Cons: Hiking sandals are the least supportive out of all hiking footwear options, and they leave your skin vulnerable to cuts, scrapes, sunburn and insect bites. They also weigh about as much as trail runners, so they have no advantage over safer, more supportive shoes in the weight category.
As you may have noticed in the above section, knowing what kind of conditions you’ll be hiking in, the terrain ahead of you and your backpack load weight are all important factors in choosing the right type of hiking shoes for your journey.
If you’ll be engaging in a fairly short, simple hike with a light load, there’s no need to wear bulky, heavy hiking boots that will weigh you down (provided you are in shape and don’t have any pre-existing foot or leg problems). After all, each pound worn on your feet equates to about five pounds on your back — which means that wearing 3 pound hiking boots can translate to a feeling of 15 extra pounds in your bag!
If you will be carrying a heavy load, or if you’re overweight yourself, then you may want to consider choosing heavier footwear that offers greater cushioning and support. And if you know your hiking terrain will be rough, you’ll want to choose shoes that offer great traction.
Weather conditions are also important when choosing the right hiking shoes. If you’ll be in cold areas, you may want to consider the boot’s insulation. Meanwhile, if you will be hiking in a hot desert, breathability may be the most important feature.
Sometimes weighing your options won’t be easy, and you’ll have to find a balance that’s right for you. For example, someone with Chronic Ankle Instability may want to opt for a heavier, high-cut backpacking boot even for simple, short hikes because of the strong ankle support those boots provide.
When shopping for appropriate hiking shoes, there are a few things you should ignore, including:
- The way the shoe looks (instead, go for comfort — every time)
- Flashy features
- Numerical sizes (instead, choose whatever size feels good)
- Brand names
- Friends’ recommendations (no matter how well-intended)
Conversely, there are things you should definitely focus on, including:
- Water resistance and/or breathability
Once you narrow down the type of hiking footwear you need, you’ll need to focus on fit. Fitting your shoes properly can help you avoid common ailments like blisters, plantar fasciitis, sprained ankles, foot pain and shin splints.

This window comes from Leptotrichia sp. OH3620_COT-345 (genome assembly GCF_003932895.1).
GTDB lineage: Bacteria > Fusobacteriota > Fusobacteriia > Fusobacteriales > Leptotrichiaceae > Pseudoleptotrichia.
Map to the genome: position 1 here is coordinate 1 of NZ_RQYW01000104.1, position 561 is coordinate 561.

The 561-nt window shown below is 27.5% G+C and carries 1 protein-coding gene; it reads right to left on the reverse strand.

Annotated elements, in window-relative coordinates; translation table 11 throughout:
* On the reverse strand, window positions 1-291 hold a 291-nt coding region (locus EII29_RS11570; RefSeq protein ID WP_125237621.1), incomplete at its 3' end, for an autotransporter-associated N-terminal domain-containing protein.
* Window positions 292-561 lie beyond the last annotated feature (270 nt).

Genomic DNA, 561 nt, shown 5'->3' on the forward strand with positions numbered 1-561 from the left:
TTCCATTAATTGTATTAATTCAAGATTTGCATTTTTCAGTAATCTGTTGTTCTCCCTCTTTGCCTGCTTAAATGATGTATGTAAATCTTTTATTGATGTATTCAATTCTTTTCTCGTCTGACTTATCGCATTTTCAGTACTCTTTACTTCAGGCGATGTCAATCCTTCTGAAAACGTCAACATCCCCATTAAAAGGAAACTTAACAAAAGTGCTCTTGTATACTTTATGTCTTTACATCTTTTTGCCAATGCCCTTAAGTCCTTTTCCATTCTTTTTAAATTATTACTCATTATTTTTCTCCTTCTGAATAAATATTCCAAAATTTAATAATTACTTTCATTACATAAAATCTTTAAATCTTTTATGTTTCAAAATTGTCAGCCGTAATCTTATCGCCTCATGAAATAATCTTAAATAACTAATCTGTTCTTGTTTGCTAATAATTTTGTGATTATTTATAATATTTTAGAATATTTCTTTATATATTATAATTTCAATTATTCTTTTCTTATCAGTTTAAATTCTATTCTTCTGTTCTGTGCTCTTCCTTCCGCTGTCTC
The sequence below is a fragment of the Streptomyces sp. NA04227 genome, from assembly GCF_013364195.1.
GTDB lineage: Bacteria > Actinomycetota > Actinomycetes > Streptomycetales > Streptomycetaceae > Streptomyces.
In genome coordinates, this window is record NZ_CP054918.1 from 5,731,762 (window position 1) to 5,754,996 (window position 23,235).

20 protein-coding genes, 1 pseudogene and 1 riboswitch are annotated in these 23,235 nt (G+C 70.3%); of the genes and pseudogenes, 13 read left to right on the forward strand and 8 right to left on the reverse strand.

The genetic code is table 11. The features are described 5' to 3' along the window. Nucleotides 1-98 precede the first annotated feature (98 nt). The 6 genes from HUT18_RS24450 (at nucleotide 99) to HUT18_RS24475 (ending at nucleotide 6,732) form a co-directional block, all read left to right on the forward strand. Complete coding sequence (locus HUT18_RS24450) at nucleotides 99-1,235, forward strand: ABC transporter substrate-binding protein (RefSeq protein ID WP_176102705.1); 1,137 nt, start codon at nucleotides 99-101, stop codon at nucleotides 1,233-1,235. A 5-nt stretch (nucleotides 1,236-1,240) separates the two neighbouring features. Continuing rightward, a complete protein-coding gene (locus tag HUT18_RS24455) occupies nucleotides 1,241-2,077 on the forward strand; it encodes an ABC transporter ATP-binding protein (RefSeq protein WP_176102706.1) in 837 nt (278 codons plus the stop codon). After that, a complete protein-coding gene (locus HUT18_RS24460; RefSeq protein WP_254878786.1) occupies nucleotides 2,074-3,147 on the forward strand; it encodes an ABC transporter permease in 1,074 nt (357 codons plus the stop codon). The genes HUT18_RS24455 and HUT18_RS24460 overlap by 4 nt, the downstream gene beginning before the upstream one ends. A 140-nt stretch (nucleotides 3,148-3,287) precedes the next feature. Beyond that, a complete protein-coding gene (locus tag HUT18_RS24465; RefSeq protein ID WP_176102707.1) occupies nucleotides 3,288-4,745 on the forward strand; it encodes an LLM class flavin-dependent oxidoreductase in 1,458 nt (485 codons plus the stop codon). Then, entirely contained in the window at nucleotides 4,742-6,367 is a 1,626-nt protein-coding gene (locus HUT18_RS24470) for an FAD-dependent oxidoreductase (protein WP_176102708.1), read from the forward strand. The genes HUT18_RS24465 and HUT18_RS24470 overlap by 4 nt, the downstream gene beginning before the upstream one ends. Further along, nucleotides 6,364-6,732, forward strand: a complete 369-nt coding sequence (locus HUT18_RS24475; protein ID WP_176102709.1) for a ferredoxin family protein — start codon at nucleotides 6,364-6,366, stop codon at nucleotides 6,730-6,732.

Here are a few things to keep in mind while being fitted for hiking shoes:
- Wear the socks you plan to use during your hike. Hiking socks come in all different types of thicknesses than can alter the way your boot or shoe fits.
- Ignore all size numbers you’ve heard before and just go with the shoe size that feels the most comfortable. You can use a Brannock device to help you determine which size to use as a starting point.
- Shop for boots in the late afternoon or early evening, when your feet are a bit swollen and at their biggest.
- Be sure that you can freely wiggle your toes in the shoes and there aren’t any tight spots. Feet tend to swell a bit while hiking, so if the shoes feel tight in the store, they’ll feel tighter during long hikes.
- Spend some time in the boots before you buy them. Walk around the store, trek up and down the stairs or escalator, and try to find somewhere with an incline to give you a realistic idea of the feel of the shoes during movement.
- Don’t rule out after market insoles (footbeds) or custom molded orthotics that can be slipped inside your hiking shoes. Sometimes these lining devices can make all the difference in a shoe that “almost” fits perfectly on its own. This is especially true if you have a foot condition like high arches, bunions or flatfeet, which certain linings can help during long hikes.
No matter what kind of hiking shoe you choose, you’ll need to spend a little time breaking in the shoes before you leave for your trek. Heavyweight, all-leather shoes may require several weeks of break-in wear before they’re ready to hit the trail, while lighter weight shoes may need just a few days. Try wearing the shoes around your house for a couple of hours a day, and then proceed to short walks and hikes before embarking on multi-day treks.
The above information can help you go a long way in your search for the perfect pair of hiking shoes, but for those interested in knowing even more about hiking boot features, click here for an in-depth detailed explanation of the different materials, uppers, midsoles, outsoles, rands, crampons and support components hiking shoes offer.